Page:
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How To Find Pearls In Burls

Bruce Hoover carves a burl

Start with the harvest

Burls — those odd, bulbous growths on trees that result from an injury or disease — hold hidden treasures of exotic figure beneath their haunting exteriors. For a woodworker, this figure makes for eye-catching turnings; accents such as inlays, box lids, and handles; and veneers. To get the most from burls, you need to know how to properly cut and preserve them. Bruce Hoover, above, an award-winning professional wood turner from Virginia's Eastern Shore, knows burls inside and out. He shares his tips below on preparing these prized beauties.

When you're lucky enough to come across a downed tree with burls (and you have permission to take them), cut oversize sections that include a minimum of 6" of trunk material above and below the burls. The extra wood, Bruce notes, will protect the burls from drying too quickly and checking. To save as much of a burl's figure as possible, avoid slicing the burl from the trunk. However, if a trunk section is too large to handle, you can cut through the pith to remove the back half of the trunk, reducing its size and weight.

For extremely large burls, you may be better off cutting them into more manageable sections or slabs for transport, again allowing extra material, where possible, for drying and mounting on a lathe or later slabbing into box material or some other project.

For faster drying, trim and size the burls

To speed up drying, cut the burls that you plan to use in the near term into rounds and blocks for turning or boards and veneers for other woodworking purposes. If you're not in a hurry to use the burls, leave them whole for storage. Allowing them to dry slowly can produce spalting and color change that adds additional character, as you can see below.

burls

When cutting burls into boards, cut the boards 25 percent thicker than you'll need to allow for distortion during drying. Also, be aware that your cutting direction can make a difference in the figure's appearance, depending on the burl's grain pattern. Burls typically have either an eye figure or random, swirling grain. If you're cutting a burl with eye figure, the board will exhibit either eyes or radiant lines depending on the way you slice it, as shown on the drawing below.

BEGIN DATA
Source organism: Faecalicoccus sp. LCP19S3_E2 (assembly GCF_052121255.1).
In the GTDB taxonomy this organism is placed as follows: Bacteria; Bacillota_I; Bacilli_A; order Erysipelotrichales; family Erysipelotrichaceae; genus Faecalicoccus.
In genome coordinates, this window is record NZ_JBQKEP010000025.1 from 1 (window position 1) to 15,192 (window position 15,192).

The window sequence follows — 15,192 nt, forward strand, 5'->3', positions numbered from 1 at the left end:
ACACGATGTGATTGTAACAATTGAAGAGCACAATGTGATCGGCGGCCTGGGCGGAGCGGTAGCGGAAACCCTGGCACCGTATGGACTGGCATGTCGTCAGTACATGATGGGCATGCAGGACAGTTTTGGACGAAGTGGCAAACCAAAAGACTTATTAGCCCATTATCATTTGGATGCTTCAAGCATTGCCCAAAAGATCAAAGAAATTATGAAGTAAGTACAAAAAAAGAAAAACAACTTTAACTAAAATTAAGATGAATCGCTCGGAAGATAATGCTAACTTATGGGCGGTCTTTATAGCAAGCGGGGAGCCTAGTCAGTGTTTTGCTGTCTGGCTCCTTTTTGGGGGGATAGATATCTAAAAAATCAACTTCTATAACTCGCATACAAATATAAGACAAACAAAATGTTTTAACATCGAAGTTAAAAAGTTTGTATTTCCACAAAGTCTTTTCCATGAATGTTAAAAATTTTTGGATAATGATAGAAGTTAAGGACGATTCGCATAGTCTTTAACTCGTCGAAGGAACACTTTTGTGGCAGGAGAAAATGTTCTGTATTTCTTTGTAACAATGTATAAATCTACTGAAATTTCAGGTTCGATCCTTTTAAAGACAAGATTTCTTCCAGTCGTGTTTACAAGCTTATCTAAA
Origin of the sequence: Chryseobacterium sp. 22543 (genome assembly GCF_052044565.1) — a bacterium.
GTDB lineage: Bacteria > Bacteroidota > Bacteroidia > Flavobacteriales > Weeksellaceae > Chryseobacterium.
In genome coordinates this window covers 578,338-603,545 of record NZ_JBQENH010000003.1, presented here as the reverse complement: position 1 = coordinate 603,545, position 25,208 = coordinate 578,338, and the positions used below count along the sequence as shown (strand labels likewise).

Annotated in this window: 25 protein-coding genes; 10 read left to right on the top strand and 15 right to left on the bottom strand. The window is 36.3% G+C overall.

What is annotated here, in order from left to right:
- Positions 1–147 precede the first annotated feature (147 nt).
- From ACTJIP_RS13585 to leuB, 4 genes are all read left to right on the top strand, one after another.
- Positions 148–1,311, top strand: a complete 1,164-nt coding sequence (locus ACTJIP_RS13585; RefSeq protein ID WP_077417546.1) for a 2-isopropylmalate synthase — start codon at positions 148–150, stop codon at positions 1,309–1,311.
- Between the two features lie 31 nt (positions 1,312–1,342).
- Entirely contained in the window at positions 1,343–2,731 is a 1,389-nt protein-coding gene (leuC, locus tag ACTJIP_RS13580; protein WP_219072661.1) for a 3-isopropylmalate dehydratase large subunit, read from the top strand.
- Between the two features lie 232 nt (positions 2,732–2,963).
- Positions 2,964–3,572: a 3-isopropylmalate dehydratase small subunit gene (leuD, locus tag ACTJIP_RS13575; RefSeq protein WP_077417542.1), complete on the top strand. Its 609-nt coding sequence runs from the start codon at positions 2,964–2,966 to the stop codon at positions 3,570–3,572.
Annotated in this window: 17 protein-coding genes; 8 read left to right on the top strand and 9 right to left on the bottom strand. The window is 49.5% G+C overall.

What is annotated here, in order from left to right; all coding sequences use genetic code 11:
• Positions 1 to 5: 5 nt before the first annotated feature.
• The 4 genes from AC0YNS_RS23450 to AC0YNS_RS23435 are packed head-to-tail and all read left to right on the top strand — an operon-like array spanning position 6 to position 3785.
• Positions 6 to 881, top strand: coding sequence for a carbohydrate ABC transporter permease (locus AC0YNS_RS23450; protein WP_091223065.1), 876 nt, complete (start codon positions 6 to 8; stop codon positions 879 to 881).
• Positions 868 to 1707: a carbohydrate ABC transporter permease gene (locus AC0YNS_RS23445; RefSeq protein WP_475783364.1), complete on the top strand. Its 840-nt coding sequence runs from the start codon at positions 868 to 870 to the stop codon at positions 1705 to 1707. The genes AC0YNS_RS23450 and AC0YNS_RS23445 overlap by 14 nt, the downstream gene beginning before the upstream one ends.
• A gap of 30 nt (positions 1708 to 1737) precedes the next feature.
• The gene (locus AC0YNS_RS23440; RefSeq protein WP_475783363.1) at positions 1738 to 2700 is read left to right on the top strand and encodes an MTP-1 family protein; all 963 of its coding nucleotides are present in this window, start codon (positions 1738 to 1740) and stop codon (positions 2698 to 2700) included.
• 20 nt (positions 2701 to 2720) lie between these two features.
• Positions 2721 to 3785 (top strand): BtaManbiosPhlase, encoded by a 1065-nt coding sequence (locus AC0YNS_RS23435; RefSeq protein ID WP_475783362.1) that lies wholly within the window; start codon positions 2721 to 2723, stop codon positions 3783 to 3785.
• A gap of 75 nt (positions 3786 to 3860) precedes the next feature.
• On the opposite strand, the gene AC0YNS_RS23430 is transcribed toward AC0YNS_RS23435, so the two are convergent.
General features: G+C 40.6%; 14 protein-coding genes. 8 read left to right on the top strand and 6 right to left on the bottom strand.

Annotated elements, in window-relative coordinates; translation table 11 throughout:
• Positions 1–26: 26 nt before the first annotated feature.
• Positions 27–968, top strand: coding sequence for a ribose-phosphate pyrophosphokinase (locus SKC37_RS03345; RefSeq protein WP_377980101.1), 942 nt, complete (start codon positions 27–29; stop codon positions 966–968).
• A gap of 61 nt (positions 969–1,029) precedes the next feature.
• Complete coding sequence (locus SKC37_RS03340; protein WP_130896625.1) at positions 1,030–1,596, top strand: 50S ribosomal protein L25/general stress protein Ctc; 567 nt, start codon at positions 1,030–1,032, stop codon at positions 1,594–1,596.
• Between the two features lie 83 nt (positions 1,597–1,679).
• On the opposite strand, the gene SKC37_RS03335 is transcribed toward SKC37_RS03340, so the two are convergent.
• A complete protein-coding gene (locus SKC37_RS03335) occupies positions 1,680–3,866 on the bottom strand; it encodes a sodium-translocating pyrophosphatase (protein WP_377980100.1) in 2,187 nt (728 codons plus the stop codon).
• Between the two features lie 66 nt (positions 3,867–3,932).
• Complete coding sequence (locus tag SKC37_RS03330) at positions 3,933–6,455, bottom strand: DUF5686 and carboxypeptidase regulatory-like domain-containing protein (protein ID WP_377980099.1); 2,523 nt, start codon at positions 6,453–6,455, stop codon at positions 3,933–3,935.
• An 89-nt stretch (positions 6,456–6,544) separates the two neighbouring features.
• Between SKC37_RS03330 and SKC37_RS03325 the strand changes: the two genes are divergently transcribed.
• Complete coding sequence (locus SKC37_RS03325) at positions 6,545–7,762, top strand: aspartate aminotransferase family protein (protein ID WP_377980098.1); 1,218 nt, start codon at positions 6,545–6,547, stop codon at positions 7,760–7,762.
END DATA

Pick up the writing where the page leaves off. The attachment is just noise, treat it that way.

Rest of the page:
Cutting burls

How can you tell if the burl has eye figure? You can't be sure without taking a thin slice off the burl's top. But, you generally can expect to find eye figure in maple, cherry, ash, and walnut burls. If a burl has swirling grain (typical in mulberry, gum, and birch), you needn't be concerned about the cutting direction. Just cut it to get the best yield.

In order to slow the release of moisture, seal the exposed end-grain surfaces on your cut pieces. (It's not necessary to seal any oversize sections or rounds that you plan to turn wet within 8 to 10 weeks.) Use a sealer, such as End Grain Wood Sealer, available from Packard Woodworks Inc. (call 800/683-8876, or go to www.packardwoodworks.com).

Now, store oversize sections outside, off the ground, and sheltered from direct sun and rain. Keep the cut pieces inside. How long will it take the cut pieces to dry? This varies with temperature and humidity conditions. As a general guide, Bruce has found that small rounds and blocks less than 112 thick or boards less than 34 " thick dry in about 12 weeks in warm air. Thicker pieces can take up to 6 months.

3 easy steps to prepare a round

In order for the weight of your burl to be evenly distributed when turning it on the lathe, you'll need to flatten its back and round its outside, as shown in these photos. Waiting about four weeks before turning the burl will allow initial moisture release to help stabilize the wood so there's less chance of distortion.

Step 1: Chainsaw through the pith of the oversize section to remove the back half of the log while also flattening the back of the burl.

Cutting a burl

Step 2: Trim the excess trunk ends, then chainsaw along the sides of the burl to square it, as shown here.

Trimming  a burl cutting

Step 3: Nail a cardboard disc of suitable size for a cutting guide to the burl's top. Band saw the burl round, following the disc.

Cutting the burl with bandsaw

Bruce Hoover carves a burl
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